The National Archives revealed today that it has started archiving Tweets and YouTube videos published by UK central government departments from their official accounts.
The executive agency of the Ministry of Justice said the announcement marks the culmination of a complex project to capture social media as part of the UK Government Web Archive and permanently preserve it as the official public record.
The National Archives worked with the Internet Memory Foundation to develop tools capable of capturing records in their original published context, before making it permanently accessible through the UK Government Web Archive.
The new online social media archive contains over 7,000 YouTube videos and over 65,000 individual tweets from UK central government departments currently on Twitter and YouTube.
The archived social media content, which is available from today, contains videos that date from 2006 to early 2014 and tweets from 2008 to September 2013. It covers major events in our recent history, including: the birth of the royal baby, Prince George of Cambridge; London 2012 Olympic Games; the Queen’s Diamond Jubilee and Andy Murray winning Wimbledon in 2013.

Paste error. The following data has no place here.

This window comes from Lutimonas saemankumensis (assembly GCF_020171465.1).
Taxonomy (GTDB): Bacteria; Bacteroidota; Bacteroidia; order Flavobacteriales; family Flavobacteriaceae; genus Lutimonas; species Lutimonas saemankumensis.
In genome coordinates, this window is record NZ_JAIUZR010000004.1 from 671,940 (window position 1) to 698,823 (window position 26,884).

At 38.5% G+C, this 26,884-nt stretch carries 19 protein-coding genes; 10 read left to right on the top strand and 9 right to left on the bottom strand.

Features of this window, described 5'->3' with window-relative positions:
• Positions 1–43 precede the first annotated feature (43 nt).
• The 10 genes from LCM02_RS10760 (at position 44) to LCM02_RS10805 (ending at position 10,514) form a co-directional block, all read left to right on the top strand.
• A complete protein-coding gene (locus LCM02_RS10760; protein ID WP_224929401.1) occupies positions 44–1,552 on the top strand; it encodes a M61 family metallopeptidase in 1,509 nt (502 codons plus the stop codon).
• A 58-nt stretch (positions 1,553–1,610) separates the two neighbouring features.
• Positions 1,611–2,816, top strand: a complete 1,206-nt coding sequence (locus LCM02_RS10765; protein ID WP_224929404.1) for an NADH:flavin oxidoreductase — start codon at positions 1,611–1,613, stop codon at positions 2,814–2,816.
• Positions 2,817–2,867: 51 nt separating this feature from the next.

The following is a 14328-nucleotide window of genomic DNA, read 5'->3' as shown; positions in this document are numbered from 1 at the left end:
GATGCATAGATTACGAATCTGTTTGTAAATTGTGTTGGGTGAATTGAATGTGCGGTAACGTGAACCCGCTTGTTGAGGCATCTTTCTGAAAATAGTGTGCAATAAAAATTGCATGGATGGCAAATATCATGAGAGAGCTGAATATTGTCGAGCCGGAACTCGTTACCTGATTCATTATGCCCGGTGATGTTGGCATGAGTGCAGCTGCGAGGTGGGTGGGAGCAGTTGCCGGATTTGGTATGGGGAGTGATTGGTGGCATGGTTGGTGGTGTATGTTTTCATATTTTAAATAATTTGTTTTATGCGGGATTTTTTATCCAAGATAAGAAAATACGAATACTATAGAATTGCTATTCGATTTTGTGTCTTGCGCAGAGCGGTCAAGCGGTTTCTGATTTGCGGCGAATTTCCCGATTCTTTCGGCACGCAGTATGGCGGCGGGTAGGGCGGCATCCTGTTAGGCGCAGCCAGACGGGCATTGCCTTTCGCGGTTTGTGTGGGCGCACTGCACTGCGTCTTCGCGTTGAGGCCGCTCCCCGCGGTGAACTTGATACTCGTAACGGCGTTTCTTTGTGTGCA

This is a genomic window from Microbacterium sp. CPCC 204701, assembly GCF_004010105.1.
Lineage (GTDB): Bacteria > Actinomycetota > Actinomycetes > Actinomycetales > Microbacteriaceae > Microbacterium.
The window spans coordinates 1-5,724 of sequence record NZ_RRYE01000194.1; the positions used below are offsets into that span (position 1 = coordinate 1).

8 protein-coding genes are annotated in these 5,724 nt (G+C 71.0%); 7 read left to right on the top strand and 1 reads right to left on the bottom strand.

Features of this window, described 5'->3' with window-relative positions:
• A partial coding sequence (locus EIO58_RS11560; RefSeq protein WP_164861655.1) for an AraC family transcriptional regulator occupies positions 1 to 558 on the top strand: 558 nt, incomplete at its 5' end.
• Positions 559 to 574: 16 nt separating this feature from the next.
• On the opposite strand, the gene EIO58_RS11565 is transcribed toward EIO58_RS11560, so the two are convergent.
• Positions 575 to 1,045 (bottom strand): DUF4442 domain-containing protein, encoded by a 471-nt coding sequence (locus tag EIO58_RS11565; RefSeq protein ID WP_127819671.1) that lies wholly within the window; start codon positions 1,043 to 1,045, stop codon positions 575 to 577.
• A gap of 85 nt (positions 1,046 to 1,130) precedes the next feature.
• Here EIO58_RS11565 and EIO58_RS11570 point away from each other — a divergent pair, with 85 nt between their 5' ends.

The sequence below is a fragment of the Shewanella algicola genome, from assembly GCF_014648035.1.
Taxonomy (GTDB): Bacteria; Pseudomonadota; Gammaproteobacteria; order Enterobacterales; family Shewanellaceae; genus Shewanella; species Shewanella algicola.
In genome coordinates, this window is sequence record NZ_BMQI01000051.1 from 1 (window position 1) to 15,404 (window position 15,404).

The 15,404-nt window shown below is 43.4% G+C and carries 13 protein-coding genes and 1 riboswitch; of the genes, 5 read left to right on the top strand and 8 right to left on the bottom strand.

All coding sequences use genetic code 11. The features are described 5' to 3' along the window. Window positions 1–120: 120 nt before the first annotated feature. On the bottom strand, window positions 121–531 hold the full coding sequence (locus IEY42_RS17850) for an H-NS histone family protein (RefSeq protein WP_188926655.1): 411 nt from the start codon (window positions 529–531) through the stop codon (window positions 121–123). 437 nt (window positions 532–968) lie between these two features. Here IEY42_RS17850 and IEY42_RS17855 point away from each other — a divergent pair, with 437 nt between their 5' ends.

Clem Brohier, interim chief executive and keeper at The National Archives, said it was “imperative” for the agency to develop systems to support social media archives because social media now plays an important part in government communications, with Twitter being used to clarify policy and YouTube used to promote initiatives.
She added: “This was no small task but we rose to the challenge. It is an exciting step for archives and history; with present and future generations being able to view tweets to understand events in history, just like we do with historic telegrams today.”
Archived Tweets and YouTube videos could make valuable research material, according to The National Archives.
Indeed, they will be presented with the code that comprises each tweet and the context such as the date and time of publication.
Since 2003, over three billion items that were published online by the UK Government, including web pages, documents, interactive games, have been archived by The National Archives.
The NationalArchives said it will continue to capture and archive tweets and video feeds from UK central government departments on a regular basis and develop the social media archive so that it is fully integrated into the rest of the UK Government Web Archive.
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